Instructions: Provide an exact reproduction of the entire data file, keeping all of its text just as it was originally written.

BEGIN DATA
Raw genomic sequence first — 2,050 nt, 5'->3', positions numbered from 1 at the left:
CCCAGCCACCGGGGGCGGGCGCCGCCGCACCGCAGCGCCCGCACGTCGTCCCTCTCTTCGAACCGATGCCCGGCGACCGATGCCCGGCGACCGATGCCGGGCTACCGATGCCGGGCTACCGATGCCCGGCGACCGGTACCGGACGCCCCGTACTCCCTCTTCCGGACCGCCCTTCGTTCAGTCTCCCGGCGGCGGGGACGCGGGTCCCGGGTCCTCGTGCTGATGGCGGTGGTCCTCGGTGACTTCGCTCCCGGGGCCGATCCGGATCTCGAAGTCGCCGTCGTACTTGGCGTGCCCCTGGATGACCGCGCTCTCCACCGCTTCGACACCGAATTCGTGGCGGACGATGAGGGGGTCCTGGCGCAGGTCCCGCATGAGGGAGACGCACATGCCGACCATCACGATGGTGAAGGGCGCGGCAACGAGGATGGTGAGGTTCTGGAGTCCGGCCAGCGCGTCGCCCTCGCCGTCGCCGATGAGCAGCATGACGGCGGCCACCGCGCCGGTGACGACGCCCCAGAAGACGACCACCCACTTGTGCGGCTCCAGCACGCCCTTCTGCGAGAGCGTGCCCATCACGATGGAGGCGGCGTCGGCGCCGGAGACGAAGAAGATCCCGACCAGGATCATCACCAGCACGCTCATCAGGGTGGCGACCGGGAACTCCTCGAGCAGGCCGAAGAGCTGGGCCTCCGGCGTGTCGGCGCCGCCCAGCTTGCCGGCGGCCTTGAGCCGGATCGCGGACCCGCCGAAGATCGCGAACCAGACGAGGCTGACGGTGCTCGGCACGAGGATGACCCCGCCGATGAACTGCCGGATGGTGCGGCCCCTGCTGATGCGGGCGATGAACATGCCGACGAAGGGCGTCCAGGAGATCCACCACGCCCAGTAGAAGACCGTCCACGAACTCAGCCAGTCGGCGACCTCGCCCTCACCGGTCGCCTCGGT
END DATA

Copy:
Raw genomic sequence first — 2,050 nt, 5'->3', positions numbered from 1 at the left:
CCCAGCCACCGGGGGCGGGCGCCGCCGCACCGCAGCGCCCGCACGTCGTCCCTCTCTTCGAACCGATGCCCGGCGACCGATGCCCGGCGACCGATGCCGGGCTACCGATGCCGGGCTACCGATGCCCGGCGACCGGTACCGGACGCCCCGTACTCCCTCTTCCGGACCGCCCTTCGTTCAGTCTCCCGGCGGCGGGGACGCGGGTCCCGGGTCCTCGTGCTGATGGCGGTGGTCCTCGGTGACTTCGCTCCCGGGGCCGATCCGGATCTCGAAGTCGCCGTCGTACTTGGCGTGCCCCTGGATGACCGCGCTCTCCACCGCTTCGACACCGAATTCGTGGCGGACGATGAGGGGGTCCTGGCGCAGGTCCCGCATGAGGGAGACGCACATGCCGACCATCACGATGGTGAAGGGCGCGGCAACGAGGATGGTGAGGTTCTGGAGTCCGGCCAGCGCGTCGCCCTCGCCGTCGCCGATGAGCAGCATGACGGCGGCCACCGCGCCGGTGACGACGCCCCAGAAGACGACCACCCACTTGTGCGGCTCCAGCACGCCCTTCTGCGAGAGCGTGCCCATCACGATGGAGGCGGCGTCGGCGCCGGAGACGAAGAAGATCCCGACCAGGATCATCACCAGCACGCTCATCAGGGTGGCGACCGGGAACTCCTCGAGCAGGCCGAAGAGCTGGGCCTCCGGCGTGTCGGCGCCGCCCAGCTTGCCGGCGGCCTTGAGCCGGATCGCGGACCCGCCGAAGATCGCGAACCAGACGAGGCTGACGGTGCTCGGCACGAGGATGACCCCGCCGATGAACTGCCGGATGGTGCGGCCCCTGCTGATGCGGGCGATGAACATGCCGACGAAGGGCGTCCAGGAGATCCACCACGCCCAGTAGAAGACCGTCCACGAACTCAGCCAGTCGGCGACCTCGCCCTCACCGGTCGCCTCGGT